>> A rallying cry to reject migrants. Hungary's leader, Viktor Orban, is pushing ahead with amending the constitution so the EU can't settle migrants in the country. Despite turnout being too low to make Hungary's migrant referendum valid, nearly all the 40% that did said no. The vote triggering a domino effect across Eastern Europe.
With the leaders of Serbia and the Czech Republic joining in with their own calls to reject migrants. While most of the refugees are now gone in Hungary. In Budapest, one film maker is trying to confront the refugee crisis. Casting refugees as actors to tell their own story. I'm Reuters' Emily Wither at Budapest central rail station.
It's hard to believe that this is once the epicenter of Europe's migrant crisis. When I was here just over a year ago, there were thousands of migrants and refugees camped out all hoping to board trains to Western Europe. It's quite surreal to now see it as one giant film set.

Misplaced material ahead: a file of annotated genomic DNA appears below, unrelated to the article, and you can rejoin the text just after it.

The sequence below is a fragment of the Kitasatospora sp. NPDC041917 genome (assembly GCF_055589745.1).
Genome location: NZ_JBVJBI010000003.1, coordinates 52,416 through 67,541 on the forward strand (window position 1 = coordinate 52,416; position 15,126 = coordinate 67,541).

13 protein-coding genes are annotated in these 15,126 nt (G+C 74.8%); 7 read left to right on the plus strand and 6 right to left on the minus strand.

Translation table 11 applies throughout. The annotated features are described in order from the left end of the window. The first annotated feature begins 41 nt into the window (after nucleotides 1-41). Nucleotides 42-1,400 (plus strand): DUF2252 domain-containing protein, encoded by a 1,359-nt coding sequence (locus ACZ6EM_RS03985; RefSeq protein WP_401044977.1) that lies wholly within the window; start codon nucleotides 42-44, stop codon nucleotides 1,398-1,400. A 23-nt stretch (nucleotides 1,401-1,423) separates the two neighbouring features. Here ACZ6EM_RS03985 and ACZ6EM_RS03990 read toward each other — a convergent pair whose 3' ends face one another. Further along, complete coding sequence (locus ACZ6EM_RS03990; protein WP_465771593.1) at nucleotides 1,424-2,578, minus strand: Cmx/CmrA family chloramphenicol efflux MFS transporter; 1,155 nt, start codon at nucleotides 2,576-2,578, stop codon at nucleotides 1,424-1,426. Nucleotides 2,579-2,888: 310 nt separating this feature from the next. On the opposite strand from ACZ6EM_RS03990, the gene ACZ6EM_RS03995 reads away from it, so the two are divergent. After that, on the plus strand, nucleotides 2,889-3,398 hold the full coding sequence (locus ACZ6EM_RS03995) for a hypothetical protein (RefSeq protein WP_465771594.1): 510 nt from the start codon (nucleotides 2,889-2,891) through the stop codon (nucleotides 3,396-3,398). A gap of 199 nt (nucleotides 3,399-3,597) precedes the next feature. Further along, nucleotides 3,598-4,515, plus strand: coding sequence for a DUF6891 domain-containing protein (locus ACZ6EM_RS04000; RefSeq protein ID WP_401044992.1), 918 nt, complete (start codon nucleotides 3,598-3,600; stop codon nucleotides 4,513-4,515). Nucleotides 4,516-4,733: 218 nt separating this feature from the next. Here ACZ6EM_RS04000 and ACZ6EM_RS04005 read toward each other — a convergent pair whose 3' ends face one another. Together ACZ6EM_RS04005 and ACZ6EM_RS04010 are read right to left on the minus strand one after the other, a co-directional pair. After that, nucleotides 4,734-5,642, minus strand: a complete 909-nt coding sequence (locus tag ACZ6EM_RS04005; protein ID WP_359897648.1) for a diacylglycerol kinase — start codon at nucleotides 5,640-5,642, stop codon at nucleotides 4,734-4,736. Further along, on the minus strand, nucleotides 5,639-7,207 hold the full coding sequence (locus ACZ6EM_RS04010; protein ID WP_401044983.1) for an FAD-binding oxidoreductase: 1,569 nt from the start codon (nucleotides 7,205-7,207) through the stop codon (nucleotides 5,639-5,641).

And what has changed since then is the attitudes towards migrants. Not just here but across Europe. The Hungarian director is hoping to confront that.>> Our film is about the ideologically disintegrating Europe and the ultimate challenge facing it.>> The Zaheer family appearing as extras in the film, this is more than just a story for the big screen.
Originally from Iraq, they're living in the country's only family shelter for refugees. They say while they understand a country has a right to refuse people, Europe must find space for people fleeing war.>>
> The best way to help Europe and the refugees is to choose between those who deserve to come, and those who don't.
>> The EU Commission says it's taken note of the referendum, but that it's up to Hungary to deal with the outcome. What Brussels can't ignore is that the result reflects a rise in anti-migrant sentiment across the continent, at a time when boatloads are still arriving and thousands are stranded in places like Calais and the Serbian border.